Last week I discussed the problem of PC bickering in RPGs, and suggested two models for players to follow. The bad model is Anakin and Obi-Wan from the Star Wars prequels. The good model is Frank Castle and Microchip from Netflix’s The Punisher.
So how can we push bickering PCs away from the Anakin/Obi-Wan model? There are a few options, for both GMs and PCs.
- Tie characters’ backgrounds together. I often have at least two of them know each other, maybe working together on a mission. This gives them a reason to try and cooperate.
- Give the group a reason to be together. Chance encounters make work for the first adventure; e.g. characters all hear about a dungeon that needs clearing, and decide to work together. But why wouldn’t the LG paladin leave the bickering CN party to find better friends after they clear the dungeon? They need to be forced to stay together; options include a divine command, a threat that strikes them before they can disband, etc.
- Be willing to mess with difficult players. I have a post planned for how to deal with chaotic neutral players, and this is part of it. When players act out of character to try and be funny, have NPCs respond as they would in real life; if a belligerent and irritating man tried to buy a beer from my bar, I–at the least–wouldn’t tell him any of my town’s secrets. And if a player’s teasing is harming another player’s experience, make that player fall into a pit or get splashed by mud; something harmless that lets them know they need to stop.
- Put some effort into your characters’ backgrounds. Just like the GM should tie characters together, players can think about how their characters know each other. Are they childhood friends, business partners, etc? Beyond that, fleshing out your character’s background and personality is important. “I’m a loner,” lends itself to disruptive behavior. “I pretend to be a loner because I’m hurting over my family’s death,” gives us a character who may seem unpleasant, but does care about something.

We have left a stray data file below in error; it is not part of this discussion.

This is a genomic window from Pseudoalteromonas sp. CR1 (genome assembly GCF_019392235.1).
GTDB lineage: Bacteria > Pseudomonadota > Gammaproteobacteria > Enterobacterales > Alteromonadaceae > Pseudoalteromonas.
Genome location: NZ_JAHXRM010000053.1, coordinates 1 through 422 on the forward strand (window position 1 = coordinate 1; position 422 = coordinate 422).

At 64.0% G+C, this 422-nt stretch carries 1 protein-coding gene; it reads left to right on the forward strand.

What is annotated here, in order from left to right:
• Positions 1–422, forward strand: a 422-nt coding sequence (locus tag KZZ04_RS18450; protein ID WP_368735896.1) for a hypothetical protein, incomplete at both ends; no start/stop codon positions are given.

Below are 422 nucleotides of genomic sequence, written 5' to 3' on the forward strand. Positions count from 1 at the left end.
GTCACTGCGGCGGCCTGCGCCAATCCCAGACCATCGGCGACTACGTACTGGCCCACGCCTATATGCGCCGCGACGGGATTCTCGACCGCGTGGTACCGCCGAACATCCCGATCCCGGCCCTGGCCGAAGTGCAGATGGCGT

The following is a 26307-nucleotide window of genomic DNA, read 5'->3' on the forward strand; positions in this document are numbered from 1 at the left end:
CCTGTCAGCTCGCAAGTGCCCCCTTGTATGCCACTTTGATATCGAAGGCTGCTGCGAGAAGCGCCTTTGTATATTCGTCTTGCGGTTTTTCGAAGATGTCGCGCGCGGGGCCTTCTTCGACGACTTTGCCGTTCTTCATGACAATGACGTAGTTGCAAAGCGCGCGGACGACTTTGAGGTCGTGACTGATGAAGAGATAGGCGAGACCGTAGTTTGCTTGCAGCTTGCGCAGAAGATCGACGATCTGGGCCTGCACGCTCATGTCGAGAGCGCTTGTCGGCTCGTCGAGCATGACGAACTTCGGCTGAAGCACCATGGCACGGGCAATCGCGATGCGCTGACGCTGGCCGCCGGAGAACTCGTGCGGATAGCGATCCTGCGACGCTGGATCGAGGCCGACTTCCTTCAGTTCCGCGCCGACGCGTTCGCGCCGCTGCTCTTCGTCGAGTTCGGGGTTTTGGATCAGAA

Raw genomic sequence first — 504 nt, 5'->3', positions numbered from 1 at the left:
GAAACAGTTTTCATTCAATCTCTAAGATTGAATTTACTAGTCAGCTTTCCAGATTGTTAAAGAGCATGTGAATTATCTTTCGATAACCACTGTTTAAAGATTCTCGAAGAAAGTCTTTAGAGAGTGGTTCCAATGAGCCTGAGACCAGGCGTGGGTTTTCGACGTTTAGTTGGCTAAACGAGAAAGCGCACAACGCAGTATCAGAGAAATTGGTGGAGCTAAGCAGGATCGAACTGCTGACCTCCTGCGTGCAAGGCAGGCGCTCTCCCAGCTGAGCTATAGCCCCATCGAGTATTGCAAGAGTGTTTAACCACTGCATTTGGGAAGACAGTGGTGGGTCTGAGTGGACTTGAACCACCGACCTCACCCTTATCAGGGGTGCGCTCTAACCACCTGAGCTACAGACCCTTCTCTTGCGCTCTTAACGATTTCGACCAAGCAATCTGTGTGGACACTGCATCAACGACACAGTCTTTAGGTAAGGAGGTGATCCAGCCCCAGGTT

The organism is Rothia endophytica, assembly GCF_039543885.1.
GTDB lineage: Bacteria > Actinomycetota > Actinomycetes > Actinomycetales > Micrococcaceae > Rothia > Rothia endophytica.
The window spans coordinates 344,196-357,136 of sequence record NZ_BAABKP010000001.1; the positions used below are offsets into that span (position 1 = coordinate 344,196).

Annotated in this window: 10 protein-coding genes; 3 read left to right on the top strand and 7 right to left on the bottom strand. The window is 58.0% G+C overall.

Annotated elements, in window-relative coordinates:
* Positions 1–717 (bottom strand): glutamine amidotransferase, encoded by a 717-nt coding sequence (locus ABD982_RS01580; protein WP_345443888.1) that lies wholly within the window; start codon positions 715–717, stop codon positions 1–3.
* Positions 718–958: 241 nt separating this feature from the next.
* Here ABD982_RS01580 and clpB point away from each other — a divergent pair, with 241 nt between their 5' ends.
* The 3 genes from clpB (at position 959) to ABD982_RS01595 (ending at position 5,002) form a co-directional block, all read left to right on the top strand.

- Be a team player. It might seem more fun to try and pick-pocket your party’s wizard than keep watch for monsters. But the point of this game is cooperation. A lot of bickering comes down to players trying to create a fun situation for themselves without thinking of what the party needs to accomplish its goals. If your character isn’t interested in working with the others, and finds their planning and rules irritating, maybe they should leave the party…
- Be sensitive to other players. This is more on the meta-game side. Some players may enjoy “giving crap” as we used to say where I grew up. Others find it annoying, or may think they’re being picked on. Try and be aware of how the target of your bickering or teasing is reacting. If they aren’t laughing, then stop. Again, the point of this is to work together and have fun.
D&D and other RPGs are supposed to be fun. You don’t have to take them seriously as you would your job. You’re not an actor in a play; there’s no script. But sometimes “having fun” can make the game less fun. When in doubt, just think: am I being Anakin, or Frank Castle? Don’t be Anakin.
So there are my ideas. Any thoughts? Is this not as big of a deal as I think? Other suggestions to deal with this issue?